SINGAPORE - Wicker shields used to protect nurses from patients, electro-compulsive therapy to deliver electric currents into patients suffering psychotic disorders - these were some of the tools of a trade for a nurse at the old Woodbridge Hospital.
The Straits Times went behind the scenes and spoke to a retired nurse at the old Woodbridge Hospital to find out what was life like back then for a nurse at the infamous hospital.
"My first experience was really frightening because I don't expect a person to be arching when, during convulsion, to be arched in that position. And the twitching and the shaking was someone that was scary initially, because I don't expect a human body to be shaking that much," said retired nurse Madam Catherine Chua.
"Patients who gets a bit upset or disturbed, any items they get a hold of, they just throw. So when they start throwing too many, that's when the staff needs to get this wicker shield to try to calm the patient down by using the shield to block it off before the staff can get nearer to the patient to calm the patient down," she recalls.
The hospital formerly called the Insane Hospital was set up to house and treat the mentally ill in 1841. Renamed Woodbrige Hospital in 1951 after a wooden bridge at a nearby stream of Seletar River, the word "Woodbridge" acquired a negative connotation over the years.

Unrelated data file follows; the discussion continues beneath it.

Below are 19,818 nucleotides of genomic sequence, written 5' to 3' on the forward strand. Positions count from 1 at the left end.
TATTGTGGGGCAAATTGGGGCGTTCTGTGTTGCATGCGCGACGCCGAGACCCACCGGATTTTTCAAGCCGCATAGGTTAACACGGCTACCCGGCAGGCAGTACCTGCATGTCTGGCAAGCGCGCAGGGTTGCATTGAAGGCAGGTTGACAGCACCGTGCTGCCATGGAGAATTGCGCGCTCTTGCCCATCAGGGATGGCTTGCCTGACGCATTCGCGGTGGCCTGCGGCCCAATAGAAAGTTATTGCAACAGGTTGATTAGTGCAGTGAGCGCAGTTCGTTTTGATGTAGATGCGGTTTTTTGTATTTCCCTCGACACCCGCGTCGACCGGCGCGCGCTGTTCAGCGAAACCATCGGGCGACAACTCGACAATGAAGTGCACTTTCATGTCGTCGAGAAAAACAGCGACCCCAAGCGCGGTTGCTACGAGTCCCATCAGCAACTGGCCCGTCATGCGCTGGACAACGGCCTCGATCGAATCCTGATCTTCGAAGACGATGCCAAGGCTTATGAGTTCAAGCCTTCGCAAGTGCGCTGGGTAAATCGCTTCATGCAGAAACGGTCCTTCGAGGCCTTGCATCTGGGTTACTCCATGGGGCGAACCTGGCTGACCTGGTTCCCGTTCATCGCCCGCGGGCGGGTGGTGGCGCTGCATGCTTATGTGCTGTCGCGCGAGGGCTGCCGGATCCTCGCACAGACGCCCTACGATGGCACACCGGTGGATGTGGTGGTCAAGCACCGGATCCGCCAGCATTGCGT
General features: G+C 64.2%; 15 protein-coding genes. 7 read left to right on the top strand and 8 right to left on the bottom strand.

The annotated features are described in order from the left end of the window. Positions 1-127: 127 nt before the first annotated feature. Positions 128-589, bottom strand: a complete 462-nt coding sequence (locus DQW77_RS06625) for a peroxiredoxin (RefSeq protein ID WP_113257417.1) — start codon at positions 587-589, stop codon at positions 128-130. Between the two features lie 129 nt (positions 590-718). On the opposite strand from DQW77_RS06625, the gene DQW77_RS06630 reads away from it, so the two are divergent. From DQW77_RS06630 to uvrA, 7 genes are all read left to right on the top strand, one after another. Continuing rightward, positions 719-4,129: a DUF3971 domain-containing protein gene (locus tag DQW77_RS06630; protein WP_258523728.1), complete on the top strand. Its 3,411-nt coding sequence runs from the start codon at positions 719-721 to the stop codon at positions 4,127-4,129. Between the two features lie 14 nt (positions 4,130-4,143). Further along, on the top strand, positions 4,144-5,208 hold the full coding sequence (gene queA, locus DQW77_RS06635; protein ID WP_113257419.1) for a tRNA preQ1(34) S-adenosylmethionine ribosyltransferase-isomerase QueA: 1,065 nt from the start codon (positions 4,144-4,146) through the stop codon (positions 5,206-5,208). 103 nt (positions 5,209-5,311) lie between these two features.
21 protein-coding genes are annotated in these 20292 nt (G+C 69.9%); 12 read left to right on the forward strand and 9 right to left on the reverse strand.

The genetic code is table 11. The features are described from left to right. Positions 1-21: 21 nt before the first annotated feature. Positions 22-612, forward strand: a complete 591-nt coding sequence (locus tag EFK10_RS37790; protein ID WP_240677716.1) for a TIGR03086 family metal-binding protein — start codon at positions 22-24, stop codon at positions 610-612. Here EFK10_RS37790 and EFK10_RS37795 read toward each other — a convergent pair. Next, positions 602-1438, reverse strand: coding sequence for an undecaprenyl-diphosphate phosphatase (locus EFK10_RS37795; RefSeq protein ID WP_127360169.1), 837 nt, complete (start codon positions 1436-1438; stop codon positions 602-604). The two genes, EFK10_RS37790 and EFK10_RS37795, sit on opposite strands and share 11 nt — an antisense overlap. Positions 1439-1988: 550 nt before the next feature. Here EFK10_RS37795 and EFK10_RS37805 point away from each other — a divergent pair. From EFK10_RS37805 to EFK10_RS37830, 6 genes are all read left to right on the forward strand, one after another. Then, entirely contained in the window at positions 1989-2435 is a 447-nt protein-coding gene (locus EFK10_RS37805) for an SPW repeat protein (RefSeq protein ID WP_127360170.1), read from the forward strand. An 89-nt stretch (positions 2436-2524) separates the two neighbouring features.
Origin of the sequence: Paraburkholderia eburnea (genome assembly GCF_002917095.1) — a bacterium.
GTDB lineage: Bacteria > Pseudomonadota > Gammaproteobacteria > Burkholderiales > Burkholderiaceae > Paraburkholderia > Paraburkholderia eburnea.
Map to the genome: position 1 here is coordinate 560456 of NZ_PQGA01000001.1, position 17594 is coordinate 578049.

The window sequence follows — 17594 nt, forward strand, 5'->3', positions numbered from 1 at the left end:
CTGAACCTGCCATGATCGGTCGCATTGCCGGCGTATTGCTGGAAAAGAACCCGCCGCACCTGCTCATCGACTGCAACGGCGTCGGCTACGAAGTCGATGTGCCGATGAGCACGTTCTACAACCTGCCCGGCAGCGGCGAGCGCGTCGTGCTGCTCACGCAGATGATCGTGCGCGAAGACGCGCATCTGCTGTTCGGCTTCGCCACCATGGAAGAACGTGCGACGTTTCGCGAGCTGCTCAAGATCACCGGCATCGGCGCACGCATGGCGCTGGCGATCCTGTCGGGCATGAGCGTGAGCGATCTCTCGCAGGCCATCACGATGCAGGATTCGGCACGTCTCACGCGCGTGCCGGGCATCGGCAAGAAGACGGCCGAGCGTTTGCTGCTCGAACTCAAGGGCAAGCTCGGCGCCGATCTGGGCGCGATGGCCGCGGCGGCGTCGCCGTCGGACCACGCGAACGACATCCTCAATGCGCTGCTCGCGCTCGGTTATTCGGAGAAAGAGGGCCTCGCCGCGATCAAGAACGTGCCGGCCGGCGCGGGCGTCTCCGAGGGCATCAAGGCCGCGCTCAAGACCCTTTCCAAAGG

"My first impression was from my husband. He said 'are you sure you are going to work in Woodbridge Hospital?' I said 'Ya, I feel that there is a calling for me to be there'.
"So when I first came in, there was a lot of shock for me as well, because I'm the only person to take care of so many patients. And my self-medication was very, very tough. Because I need to know 65 patients' names which was not possible for me at that point in time," Madam Chua explains.
With more studies done on mental illnesses, the treatment and rehabilitation process has vastly changed over the years.
"In those good old days as well, we do more of occupying the patient, in terms of the social and recreational activities. And these are the activities that also the patients like.
"During those days, we do a lot of farming, a lot of sewing and a lot of woodcraft. So, those were the things that we occupy the patients with, and, honestly, the patients, these are the trades that they have been doing.
"In terms of treatment plans, we did not have much of psychology or social workers, or even case managers. So during those times, those were the things not mentioned at all," she said.
Examples of the different activities that patients took part in during that time, as well as the various items used in the old hospital, can be found at the Woodbridge Museum, located at the Institute of Mental Health at Buangkok.
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